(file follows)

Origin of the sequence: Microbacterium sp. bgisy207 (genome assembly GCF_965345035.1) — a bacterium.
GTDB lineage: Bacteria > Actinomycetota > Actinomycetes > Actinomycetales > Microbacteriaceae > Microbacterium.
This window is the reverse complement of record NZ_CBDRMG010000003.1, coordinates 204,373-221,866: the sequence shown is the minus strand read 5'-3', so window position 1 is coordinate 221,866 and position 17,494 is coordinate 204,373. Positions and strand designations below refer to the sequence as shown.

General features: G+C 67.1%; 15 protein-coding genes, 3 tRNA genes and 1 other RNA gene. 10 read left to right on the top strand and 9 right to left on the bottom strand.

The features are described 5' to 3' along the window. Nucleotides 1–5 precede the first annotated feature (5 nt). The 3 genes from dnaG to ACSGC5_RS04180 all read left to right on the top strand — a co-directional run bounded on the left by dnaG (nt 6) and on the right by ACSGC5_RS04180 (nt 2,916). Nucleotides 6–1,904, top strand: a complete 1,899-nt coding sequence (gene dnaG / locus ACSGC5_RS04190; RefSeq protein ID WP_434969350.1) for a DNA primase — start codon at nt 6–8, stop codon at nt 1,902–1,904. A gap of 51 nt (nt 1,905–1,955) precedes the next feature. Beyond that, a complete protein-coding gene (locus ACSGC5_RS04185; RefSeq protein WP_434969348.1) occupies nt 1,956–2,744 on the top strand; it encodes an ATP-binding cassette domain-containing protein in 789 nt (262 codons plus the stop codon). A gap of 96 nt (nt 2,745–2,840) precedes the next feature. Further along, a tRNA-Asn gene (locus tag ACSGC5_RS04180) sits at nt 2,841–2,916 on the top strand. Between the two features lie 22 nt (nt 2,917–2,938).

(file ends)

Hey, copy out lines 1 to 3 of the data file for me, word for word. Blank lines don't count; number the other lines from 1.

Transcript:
Origin of the sequence: Microbacterium sp. bgisy207 (genome assembly GCF_965345035.1) — a bacterium.
GTDB lineage: Bacteria > Actinomycetota > Actinomycetes > Actinomycetales > Microbacteriaceae > Microbacterium.
This window is the reverse complement of record NZ_CBDRMG010000003.1, coordinates 204,373-221,866: the sequence shown is the minus strand read 5'-3', so window position 1 is coordinate 221,866 and position 17,494 is coordinate 204,373. Positions and strand designations below refer to the sequence as shown.